We need the mental health-law enforcement collaboration, but there are many different models for how to achieve it. A core question: should this be a mental health system program that responds to assist police, or should it be a police department program that incorporates mental health staff as an arm of its own organizational structure? When the expansion proposal was discovered buried in the Public Safety budget there was some immediate concern about the model and why others weren’t involved in the planning. So, the Speaker intervened to ask our committee to rapidly dive in to take broad-based testimony and make a recommendation to the Appropriations Committee by the end of this coming week. The House budget will be finished this Tuesday, so there was “placeholder” language included to reserve the funding while our committee does its review.
The budget includes one specific proposal from our committee on further use of the remaining federal coronavirus relief funds. In the June allocations, we had asked for $1,000,000 to be put into special support for Vermonters who are members of “health disparity groups” who might need specific intervention – supports outside of what the general population needs. This included three groups where the particular concern was the higher risks from imposed social isolation: elders, people with disabilities, and LGBTQ youth. It also included groups with disproportionate rates of COVID-19 due to systemic health disparities: people of color and immigrant or migrant groups. The Health Department said they already had some emergency federal funds for that purpose, so our request was cut in half to $500,000.
Last week we heard what’s been done to date, and it was clear that although good work had happened, many of the groups we felt needed to be addressed had not received attention. We asked for an additional coronavirus relief fund appropriation of $1,000,000, including more explicit instructions about who to reach out to for identifying the specific needs, and the Appropriations Committee has added that to the budget.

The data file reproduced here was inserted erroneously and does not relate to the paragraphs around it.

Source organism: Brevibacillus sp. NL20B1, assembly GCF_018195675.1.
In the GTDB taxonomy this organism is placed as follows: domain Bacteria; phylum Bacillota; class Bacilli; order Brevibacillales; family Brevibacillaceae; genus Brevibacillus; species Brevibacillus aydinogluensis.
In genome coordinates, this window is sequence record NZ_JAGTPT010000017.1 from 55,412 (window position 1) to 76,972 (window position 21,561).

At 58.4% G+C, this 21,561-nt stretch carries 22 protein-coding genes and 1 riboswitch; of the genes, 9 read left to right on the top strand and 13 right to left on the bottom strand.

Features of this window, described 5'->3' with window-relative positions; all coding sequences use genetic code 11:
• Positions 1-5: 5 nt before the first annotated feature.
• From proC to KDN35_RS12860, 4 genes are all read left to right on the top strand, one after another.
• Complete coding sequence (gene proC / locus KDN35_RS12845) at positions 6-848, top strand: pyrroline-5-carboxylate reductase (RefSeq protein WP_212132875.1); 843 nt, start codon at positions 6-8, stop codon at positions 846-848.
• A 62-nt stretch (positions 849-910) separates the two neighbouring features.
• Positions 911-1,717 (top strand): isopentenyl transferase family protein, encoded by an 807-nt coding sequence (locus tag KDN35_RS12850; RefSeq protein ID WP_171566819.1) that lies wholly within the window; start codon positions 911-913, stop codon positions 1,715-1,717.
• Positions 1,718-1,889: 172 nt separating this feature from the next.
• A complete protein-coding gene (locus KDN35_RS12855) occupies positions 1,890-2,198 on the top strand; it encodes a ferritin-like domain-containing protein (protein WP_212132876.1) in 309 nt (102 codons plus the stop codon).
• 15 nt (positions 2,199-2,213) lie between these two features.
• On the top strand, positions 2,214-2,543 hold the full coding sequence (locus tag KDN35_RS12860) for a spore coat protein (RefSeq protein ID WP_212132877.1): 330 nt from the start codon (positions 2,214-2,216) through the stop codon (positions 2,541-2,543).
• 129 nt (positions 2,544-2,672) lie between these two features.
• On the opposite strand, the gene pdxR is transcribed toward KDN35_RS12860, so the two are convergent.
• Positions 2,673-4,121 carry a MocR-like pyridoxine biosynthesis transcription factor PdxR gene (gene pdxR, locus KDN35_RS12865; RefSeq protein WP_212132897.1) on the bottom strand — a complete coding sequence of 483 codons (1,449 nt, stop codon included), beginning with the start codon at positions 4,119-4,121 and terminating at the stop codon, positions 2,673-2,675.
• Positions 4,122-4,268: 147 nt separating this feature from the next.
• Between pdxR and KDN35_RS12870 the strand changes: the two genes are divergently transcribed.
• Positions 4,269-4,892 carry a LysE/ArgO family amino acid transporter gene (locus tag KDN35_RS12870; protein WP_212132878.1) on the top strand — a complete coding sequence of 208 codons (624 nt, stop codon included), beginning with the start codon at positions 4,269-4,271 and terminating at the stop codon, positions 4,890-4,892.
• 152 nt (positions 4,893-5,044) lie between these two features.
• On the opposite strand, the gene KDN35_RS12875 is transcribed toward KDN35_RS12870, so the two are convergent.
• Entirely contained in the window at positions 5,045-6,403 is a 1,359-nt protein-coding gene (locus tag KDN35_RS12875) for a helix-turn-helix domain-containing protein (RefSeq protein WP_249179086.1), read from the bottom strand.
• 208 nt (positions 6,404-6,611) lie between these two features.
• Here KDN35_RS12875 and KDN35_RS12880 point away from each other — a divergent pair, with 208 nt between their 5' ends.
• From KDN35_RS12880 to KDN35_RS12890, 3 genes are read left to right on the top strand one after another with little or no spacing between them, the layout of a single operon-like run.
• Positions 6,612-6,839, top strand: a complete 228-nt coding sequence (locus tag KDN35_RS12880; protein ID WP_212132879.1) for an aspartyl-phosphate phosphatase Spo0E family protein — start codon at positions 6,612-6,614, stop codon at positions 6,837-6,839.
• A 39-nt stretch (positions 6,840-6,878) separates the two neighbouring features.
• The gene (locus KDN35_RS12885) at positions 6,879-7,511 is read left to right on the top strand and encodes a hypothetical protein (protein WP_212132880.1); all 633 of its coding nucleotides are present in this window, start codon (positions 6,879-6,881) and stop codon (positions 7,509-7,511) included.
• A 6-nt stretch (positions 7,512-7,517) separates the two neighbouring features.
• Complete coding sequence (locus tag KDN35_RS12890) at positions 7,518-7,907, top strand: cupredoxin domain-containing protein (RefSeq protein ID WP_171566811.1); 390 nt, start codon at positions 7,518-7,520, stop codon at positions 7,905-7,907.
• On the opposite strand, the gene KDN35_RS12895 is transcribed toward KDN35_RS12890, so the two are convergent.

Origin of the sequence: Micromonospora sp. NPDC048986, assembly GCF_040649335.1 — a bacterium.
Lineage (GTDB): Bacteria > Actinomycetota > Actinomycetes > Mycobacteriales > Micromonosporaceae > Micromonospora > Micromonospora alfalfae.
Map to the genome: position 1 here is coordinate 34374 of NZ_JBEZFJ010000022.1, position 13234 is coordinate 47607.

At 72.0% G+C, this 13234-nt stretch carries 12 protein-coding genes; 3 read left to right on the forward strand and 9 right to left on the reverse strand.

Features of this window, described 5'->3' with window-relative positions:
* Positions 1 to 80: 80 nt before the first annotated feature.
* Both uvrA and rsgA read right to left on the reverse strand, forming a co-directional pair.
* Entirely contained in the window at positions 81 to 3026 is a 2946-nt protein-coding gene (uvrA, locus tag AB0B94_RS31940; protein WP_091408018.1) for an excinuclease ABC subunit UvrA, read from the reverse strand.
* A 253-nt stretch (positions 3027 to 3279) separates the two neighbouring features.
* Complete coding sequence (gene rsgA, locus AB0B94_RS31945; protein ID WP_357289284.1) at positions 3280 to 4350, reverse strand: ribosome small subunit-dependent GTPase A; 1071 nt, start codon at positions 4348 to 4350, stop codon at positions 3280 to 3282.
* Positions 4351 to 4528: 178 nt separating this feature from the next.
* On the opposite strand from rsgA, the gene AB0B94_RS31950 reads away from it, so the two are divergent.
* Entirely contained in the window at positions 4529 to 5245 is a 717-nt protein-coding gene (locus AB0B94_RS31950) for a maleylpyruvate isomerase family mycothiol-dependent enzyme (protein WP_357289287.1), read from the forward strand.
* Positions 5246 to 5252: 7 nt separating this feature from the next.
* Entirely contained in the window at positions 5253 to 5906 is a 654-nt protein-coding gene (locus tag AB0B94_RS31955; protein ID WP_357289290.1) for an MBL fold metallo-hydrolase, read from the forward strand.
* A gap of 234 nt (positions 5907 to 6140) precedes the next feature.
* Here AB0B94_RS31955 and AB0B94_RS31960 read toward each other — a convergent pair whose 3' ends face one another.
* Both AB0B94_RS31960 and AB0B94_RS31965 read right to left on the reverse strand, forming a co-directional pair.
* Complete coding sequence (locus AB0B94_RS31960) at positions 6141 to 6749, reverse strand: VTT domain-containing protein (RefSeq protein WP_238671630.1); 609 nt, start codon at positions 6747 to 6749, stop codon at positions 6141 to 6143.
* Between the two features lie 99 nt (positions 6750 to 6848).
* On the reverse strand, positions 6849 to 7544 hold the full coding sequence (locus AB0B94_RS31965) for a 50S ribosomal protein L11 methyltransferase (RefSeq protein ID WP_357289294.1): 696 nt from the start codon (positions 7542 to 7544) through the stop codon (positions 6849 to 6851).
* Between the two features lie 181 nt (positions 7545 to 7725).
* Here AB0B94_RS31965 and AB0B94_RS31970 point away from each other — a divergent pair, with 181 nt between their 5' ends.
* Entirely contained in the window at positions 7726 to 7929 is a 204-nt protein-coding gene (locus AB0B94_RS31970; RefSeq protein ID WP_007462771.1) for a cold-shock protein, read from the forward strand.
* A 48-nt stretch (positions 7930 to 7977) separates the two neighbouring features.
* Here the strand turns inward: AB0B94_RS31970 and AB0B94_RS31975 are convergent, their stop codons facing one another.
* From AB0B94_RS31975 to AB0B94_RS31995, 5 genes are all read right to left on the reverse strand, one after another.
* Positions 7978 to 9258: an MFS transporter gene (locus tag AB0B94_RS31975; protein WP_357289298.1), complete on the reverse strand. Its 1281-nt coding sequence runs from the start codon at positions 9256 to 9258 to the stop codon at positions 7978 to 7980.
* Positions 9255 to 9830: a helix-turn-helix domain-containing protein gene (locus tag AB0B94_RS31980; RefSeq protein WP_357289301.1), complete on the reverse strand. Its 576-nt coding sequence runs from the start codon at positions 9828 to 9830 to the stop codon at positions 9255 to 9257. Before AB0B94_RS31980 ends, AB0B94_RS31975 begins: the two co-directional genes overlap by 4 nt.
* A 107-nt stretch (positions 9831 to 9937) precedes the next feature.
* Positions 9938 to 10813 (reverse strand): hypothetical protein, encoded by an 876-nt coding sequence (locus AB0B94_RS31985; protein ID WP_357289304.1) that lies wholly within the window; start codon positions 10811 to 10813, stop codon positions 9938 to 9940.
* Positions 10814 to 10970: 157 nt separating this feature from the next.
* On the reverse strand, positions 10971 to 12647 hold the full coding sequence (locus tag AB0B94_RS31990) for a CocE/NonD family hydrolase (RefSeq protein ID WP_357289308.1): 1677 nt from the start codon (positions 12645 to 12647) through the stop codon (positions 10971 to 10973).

One bill that moved forward last week will allow Efficiency Vermont some flexibility in the use of the money raised through our electric bill surcharges. This highly successful program (it is a 4-to-1 return on investment) was created to focus on reducing electricity use. This bill will allow EV to strategically use $2 million of its $60 million budget to address efficiencies in heating and transportation. It does raise or spend any new money, but allows an added range of use. Coming up this week, it is expected that the Senate changes to the Climate Solutions Act will be coming to the House floor for final approval.
The marijuana tax-and-regulate bill was locked in a conference committee standoff between House and Senate, but each made major concessions last Friday afternoon. It appears that the final area of disagreement is solvable, so this bill is likely to move forward. The House has passed bills numerous times to make seat belt use a matter of “primary enforcement” (you can be pulled over for that alone; currently, there has to be another reason for the stop before you can get a seat belt ticket). Each time, the Senate has killed it. So, under the umbrella of the highway safety components of the marijuana bill, the House added seat belt enforcement. On Friday, the House agreed to drop that piece.
The saliva test in the House version (with the requirement of a warrant) has the purpose of screening drivers for drug use, similar to alcohol. The problem is that it isn’t remotely as accurate. It only detects presence of a substance, which could include marijuana legally used days ago. The Senate was adamantly opposed but has now agreed to it. The final big split was about whether towns have to hold a vote before a sales outlet can open in their community, or whether outlets are presumed to be permitted unless a town has a vote to prohibit. The Senate has now accepted the “opt-in” requirement.
That leaves only the disagreement over a tax structure component regarding how towns that permit sales outlets can share in financial benefits.
Please feel free to contact Rep. Ken Goslant (firstname.lastname@example.org) or me (email@example.com) at any time with your inquiries or input. It is an honor to serve you. You can see all of my past updates at representativeannedonahue.blogspot.com